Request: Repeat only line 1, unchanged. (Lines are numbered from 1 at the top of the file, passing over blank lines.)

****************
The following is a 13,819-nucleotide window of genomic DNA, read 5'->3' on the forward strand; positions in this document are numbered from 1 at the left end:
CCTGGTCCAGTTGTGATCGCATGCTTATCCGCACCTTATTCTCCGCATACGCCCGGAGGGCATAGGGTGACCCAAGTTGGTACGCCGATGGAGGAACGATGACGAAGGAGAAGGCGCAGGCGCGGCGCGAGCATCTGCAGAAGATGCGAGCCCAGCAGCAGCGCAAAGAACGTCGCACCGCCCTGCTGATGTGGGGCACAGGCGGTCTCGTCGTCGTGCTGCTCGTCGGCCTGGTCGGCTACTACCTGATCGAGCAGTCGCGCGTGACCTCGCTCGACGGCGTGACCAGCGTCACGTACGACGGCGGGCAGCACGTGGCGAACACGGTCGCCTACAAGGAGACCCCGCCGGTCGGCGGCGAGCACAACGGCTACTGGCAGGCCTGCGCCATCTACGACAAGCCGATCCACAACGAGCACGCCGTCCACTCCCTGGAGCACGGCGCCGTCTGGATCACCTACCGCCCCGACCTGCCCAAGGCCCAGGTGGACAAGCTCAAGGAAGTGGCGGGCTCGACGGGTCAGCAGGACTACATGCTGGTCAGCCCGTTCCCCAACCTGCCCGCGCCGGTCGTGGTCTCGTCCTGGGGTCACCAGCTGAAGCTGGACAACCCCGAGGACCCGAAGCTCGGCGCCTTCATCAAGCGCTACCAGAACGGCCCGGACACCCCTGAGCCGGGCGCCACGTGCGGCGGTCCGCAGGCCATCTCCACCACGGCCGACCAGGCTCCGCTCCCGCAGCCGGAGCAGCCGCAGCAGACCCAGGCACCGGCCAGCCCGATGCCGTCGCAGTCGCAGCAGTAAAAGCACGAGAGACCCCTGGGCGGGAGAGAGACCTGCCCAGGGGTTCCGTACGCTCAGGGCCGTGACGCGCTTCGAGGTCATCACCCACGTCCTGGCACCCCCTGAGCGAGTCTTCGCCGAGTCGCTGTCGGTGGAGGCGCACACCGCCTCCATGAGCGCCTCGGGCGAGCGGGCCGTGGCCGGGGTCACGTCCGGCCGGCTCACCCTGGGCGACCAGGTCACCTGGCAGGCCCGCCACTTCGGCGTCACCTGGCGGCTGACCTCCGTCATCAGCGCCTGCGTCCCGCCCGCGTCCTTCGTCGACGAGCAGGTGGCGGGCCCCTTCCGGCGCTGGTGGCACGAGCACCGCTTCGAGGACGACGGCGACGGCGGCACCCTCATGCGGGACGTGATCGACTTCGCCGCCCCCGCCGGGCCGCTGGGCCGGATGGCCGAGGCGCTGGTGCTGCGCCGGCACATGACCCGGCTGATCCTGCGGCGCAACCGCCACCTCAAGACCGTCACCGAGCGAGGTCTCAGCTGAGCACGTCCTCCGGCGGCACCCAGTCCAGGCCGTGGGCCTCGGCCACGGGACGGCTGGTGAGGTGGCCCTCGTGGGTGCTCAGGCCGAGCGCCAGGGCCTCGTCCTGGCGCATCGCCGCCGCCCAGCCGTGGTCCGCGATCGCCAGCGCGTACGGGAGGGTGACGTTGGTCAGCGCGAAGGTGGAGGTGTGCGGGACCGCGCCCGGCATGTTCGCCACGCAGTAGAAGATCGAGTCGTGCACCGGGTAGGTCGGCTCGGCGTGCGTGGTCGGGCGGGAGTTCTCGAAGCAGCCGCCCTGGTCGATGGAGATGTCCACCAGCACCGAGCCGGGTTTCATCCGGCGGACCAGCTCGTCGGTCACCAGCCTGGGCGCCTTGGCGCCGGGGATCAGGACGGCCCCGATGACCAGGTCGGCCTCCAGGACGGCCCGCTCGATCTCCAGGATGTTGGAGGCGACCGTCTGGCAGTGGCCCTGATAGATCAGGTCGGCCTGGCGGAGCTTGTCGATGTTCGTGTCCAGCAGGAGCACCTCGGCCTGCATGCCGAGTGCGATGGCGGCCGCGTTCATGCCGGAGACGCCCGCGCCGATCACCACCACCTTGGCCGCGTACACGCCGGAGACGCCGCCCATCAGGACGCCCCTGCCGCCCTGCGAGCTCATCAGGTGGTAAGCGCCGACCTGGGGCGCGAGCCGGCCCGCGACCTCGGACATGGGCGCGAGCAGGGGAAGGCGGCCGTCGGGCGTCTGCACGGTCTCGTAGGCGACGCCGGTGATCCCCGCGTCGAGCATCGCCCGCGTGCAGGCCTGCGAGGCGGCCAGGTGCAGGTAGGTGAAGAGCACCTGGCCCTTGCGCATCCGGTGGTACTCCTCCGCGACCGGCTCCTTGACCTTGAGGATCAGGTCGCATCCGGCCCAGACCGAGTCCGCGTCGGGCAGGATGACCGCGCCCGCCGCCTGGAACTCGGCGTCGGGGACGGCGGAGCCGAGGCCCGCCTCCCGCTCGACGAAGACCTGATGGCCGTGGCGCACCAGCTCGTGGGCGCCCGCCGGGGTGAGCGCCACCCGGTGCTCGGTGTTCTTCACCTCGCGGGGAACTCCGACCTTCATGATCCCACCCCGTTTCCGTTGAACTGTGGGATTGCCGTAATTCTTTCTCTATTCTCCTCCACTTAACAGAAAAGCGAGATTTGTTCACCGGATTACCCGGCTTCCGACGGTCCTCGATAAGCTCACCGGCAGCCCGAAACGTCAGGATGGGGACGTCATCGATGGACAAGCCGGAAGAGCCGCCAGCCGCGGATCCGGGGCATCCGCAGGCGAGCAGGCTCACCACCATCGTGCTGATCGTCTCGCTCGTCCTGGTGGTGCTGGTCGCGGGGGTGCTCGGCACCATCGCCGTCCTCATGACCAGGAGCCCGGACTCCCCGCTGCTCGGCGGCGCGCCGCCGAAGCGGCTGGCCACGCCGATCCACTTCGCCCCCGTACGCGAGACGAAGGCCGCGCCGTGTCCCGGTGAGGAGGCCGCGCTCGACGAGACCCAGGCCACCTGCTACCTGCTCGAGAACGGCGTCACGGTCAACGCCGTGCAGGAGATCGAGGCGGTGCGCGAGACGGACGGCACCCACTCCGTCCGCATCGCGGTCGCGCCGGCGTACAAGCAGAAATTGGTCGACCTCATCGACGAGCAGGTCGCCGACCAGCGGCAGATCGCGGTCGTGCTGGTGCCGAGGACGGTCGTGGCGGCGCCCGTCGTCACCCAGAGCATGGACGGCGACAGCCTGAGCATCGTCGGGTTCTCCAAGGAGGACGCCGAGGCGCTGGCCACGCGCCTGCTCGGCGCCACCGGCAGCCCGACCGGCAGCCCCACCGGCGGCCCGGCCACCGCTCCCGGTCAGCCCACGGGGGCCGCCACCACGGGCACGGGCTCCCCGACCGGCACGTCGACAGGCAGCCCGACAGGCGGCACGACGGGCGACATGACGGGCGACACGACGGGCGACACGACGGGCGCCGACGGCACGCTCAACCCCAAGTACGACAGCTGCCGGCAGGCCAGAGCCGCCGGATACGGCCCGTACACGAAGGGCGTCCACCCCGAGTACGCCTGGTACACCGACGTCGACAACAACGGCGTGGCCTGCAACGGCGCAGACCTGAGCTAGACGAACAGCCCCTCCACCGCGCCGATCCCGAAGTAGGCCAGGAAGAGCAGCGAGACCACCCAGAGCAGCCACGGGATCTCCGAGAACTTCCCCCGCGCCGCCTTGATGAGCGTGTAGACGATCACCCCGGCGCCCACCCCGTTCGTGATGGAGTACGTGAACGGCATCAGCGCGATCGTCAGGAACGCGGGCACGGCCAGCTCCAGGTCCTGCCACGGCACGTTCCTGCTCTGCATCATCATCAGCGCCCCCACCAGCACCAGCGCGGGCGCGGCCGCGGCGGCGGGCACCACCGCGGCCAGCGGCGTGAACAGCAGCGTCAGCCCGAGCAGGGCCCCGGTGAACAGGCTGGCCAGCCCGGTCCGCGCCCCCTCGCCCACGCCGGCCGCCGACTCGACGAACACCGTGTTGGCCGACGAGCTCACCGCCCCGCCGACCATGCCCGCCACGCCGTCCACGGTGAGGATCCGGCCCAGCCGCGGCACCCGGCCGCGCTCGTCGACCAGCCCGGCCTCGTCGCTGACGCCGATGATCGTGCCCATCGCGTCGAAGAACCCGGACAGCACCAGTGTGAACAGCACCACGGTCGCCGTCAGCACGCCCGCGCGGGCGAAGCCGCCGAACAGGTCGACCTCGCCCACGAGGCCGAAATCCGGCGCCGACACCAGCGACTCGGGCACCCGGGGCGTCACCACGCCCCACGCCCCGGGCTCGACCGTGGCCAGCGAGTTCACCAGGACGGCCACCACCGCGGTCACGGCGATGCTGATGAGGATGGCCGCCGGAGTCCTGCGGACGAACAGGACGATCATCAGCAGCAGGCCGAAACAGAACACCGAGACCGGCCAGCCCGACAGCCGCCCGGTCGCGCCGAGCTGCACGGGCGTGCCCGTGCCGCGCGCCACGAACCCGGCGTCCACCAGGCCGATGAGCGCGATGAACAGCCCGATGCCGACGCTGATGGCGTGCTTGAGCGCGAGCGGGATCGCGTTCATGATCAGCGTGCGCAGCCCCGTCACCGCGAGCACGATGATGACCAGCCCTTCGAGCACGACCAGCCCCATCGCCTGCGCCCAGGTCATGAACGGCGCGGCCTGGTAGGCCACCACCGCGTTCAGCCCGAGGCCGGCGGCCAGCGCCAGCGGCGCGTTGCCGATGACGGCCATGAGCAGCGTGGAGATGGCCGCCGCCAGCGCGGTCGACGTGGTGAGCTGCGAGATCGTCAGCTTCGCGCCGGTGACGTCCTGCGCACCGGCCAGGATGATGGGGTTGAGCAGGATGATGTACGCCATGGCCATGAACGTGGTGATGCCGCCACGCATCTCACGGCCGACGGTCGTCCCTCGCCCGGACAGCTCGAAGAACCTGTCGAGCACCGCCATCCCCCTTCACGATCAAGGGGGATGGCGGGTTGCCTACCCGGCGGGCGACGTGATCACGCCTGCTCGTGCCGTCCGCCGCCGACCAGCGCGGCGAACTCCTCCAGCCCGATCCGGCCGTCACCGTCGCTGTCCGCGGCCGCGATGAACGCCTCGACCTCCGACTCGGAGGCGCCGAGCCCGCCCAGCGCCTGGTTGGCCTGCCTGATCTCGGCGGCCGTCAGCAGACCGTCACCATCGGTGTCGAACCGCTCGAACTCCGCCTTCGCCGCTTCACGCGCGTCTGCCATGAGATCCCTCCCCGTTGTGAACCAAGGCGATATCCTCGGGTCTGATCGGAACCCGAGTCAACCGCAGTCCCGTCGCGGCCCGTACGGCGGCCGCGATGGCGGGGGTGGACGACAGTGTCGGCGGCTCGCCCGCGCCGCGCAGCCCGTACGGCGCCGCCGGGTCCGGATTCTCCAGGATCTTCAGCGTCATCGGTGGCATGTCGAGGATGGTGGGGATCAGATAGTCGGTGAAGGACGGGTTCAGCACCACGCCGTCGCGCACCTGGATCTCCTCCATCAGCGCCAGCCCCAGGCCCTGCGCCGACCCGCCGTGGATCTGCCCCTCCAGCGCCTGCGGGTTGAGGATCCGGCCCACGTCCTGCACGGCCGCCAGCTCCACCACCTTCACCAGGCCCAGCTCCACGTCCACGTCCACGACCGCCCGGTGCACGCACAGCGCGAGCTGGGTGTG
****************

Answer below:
The following is a 13,819-nucleotide window of genomic DNA, read 5'->3' on the forward strand; positions in this document are numbered from 1 at the left end: